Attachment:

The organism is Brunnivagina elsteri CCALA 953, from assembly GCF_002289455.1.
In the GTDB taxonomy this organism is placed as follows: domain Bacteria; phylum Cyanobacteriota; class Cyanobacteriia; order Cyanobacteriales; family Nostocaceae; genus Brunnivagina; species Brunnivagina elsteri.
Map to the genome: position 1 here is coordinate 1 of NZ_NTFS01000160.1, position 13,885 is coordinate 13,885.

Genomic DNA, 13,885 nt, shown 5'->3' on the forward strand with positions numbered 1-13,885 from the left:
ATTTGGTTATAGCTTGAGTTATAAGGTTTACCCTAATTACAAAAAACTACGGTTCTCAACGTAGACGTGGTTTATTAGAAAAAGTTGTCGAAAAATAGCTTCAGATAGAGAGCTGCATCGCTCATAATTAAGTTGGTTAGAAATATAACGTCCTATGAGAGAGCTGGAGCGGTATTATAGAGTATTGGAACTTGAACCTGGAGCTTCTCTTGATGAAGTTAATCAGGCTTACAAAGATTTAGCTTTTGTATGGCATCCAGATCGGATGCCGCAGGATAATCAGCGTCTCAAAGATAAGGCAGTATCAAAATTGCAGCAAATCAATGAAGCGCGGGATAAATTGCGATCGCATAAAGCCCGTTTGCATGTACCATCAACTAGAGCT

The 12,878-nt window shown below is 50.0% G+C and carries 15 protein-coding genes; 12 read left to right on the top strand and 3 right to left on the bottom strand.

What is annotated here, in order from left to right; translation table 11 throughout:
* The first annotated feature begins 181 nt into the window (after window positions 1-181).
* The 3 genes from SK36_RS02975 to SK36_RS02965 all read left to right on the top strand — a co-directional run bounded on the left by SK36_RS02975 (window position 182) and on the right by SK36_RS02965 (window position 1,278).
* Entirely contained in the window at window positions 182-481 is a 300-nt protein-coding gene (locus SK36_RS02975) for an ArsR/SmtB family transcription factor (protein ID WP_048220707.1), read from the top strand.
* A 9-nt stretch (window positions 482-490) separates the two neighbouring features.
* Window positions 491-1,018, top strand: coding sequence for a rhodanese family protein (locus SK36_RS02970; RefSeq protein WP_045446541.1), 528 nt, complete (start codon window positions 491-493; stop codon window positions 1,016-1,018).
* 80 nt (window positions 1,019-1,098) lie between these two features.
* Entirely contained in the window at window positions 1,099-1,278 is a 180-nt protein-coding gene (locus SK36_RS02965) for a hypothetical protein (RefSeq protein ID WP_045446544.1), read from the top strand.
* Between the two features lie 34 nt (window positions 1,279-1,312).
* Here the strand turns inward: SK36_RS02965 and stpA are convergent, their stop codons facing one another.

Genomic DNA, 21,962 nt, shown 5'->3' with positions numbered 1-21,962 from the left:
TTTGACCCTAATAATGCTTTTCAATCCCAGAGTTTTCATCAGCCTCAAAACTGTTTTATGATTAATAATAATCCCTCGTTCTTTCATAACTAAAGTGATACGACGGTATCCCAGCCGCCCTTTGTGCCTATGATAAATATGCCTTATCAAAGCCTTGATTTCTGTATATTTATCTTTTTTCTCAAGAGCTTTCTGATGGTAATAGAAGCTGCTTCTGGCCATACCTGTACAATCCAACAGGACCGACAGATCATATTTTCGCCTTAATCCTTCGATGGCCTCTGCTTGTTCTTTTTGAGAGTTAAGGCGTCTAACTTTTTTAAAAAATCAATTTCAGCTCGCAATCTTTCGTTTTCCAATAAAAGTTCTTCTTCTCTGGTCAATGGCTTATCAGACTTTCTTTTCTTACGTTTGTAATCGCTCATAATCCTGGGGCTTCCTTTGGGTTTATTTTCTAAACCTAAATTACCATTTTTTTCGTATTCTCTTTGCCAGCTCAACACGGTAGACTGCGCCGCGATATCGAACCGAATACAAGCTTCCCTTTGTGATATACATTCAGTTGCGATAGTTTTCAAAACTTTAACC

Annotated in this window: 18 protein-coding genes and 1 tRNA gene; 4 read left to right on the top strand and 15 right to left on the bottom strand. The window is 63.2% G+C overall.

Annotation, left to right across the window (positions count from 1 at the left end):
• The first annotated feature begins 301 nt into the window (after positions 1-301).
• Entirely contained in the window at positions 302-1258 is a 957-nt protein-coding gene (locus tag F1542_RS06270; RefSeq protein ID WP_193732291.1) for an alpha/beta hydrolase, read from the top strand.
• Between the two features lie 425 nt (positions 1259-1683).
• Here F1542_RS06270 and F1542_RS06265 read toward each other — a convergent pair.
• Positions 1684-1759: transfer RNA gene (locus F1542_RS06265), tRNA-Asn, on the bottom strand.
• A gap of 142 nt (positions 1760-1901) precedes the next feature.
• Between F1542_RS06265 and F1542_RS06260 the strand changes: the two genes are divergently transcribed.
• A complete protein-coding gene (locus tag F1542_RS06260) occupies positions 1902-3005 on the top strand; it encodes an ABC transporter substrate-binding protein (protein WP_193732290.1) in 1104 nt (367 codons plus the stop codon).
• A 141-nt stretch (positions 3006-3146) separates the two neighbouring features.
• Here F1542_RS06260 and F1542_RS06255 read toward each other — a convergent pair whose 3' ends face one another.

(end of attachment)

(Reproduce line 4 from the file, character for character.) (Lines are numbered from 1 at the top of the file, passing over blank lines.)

Genomic DNA, 13,885 nt, shown 5'->3' on the forward strand with positions numbered 1-13,885 from the left: